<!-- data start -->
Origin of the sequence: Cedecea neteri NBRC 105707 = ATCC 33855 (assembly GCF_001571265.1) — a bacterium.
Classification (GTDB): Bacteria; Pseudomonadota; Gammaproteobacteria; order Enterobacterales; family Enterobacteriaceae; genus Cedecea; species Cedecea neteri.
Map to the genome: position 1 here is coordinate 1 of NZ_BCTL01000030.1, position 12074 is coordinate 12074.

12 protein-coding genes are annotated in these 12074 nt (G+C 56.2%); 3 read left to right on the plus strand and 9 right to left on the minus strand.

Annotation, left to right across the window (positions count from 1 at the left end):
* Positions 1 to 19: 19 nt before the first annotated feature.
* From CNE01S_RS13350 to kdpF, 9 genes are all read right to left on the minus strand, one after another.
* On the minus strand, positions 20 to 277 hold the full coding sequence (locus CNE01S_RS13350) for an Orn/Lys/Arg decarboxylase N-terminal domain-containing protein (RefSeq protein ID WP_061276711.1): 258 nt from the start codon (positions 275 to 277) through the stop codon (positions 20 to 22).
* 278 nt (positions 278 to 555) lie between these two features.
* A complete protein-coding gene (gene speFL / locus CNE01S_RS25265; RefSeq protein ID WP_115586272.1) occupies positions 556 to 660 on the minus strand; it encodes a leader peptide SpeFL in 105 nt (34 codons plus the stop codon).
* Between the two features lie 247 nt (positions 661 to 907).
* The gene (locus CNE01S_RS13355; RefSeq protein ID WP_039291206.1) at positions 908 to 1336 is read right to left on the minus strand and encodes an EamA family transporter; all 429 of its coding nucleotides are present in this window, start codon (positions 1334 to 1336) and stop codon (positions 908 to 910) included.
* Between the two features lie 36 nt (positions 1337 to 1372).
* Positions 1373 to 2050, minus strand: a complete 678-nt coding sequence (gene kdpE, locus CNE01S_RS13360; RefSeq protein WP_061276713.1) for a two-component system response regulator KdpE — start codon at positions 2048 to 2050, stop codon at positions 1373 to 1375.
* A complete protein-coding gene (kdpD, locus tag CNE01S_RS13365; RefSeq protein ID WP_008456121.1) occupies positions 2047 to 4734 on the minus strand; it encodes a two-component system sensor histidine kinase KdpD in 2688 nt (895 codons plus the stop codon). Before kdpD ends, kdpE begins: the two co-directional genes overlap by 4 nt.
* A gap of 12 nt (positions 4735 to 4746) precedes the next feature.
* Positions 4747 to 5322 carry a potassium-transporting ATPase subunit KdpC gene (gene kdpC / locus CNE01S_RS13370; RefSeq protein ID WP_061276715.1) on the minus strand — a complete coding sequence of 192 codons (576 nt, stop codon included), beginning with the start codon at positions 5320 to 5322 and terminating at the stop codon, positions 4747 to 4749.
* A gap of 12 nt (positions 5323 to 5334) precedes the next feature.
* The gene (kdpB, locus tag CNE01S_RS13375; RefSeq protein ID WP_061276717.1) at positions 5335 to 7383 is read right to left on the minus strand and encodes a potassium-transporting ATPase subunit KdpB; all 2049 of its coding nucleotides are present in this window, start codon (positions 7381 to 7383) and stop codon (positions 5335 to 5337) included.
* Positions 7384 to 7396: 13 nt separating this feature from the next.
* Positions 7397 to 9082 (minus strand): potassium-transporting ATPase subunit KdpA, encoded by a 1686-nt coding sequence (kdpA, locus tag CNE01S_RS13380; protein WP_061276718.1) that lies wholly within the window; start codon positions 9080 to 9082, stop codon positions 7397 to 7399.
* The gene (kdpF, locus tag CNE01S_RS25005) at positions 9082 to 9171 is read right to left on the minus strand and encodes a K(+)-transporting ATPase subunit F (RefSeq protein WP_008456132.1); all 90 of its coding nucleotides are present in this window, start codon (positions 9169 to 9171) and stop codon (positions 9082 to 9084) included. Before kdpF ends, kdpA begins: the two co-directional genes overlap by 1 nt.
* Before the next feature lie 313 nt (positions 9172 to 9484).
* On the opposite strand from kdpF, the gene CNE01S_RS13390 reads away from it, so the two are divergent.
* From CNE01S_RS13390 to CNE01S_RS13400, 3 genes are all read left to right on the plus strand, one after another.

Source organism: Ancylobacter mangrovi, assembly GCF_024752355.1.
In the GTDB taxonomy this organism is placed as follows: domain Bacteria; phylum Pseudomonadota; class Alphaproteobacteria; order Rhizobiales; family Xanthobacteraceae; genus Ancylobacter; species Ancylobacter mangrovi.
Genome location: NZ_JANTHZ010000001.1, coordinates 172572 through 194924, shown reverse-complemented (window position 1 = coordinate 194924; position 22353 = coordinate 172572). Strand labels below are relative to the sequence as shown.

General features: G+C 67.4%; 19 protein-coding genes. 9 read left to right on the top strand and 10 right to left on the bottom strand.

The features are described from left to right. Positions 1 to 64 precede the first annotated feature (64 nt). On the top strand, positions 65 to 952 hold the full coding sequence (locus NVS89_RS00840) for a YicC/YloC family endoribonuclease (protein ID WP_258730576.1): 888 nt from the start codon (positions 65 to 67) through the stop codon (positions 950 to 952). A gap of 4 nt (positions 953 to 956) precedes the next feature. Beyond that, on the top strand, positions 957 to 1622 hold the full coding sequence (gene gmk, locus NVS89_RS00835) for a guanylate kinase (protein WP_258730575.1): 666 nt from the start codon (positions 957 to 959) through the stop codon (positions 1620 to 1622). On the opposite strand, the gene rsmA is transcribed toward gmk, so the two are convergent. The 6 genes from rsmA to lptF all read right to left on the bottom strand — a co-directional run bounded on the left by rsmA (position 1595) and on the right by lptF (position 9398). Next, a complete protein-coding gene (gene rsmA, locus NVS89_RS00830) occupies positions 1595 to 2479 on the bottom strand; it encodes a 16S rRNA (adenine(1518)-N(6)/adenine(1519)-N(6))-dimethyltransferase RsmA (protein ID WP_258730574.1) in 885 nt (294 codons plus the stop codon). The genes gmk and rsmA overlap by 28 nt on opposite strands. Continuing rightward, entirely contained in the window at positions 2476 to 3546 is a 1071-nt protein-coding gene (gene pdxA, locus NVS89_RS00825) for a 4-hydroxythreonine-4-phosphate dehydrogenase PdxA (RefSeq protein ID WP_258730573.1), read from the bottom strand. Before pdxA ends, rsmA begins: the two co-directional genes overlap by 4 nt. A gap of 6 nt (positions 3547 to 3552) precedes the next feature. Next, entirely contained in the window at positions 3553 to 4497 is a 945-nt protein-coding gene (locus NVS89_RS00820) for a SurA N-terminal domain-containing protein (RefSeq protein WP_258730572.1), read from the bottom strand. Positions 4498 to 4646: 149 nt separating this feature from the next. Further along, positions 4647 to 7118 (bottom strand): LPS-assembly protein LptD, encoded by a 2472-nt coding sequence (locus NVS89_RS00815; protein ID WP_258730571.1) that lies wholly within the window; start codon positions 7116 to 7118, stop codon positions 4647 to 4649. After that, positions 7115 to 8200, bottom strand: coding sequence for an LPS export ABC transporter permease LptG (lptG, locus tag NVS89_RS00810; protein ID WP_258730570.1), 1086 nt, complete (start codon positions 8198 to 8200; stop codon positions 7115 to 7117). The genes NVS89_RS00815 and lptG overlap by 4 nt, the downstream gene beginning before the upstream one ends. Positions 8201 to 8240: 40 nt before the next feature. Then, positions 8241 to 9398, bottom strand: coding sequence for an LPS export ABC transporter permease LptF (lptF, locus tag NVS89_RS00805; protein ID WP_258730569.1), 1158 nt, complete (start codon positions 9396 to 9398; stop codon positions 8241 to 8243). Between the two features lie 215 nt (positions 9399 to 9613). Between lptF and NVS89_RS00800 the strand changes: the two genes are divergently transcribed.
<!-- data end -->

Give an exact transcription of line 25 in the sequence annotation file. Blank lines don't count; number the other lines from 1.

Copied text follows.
* From CNE01S_RS13390 to CNE01S_RS13400, 3 genes are all read left to right on the plus strand, one after another.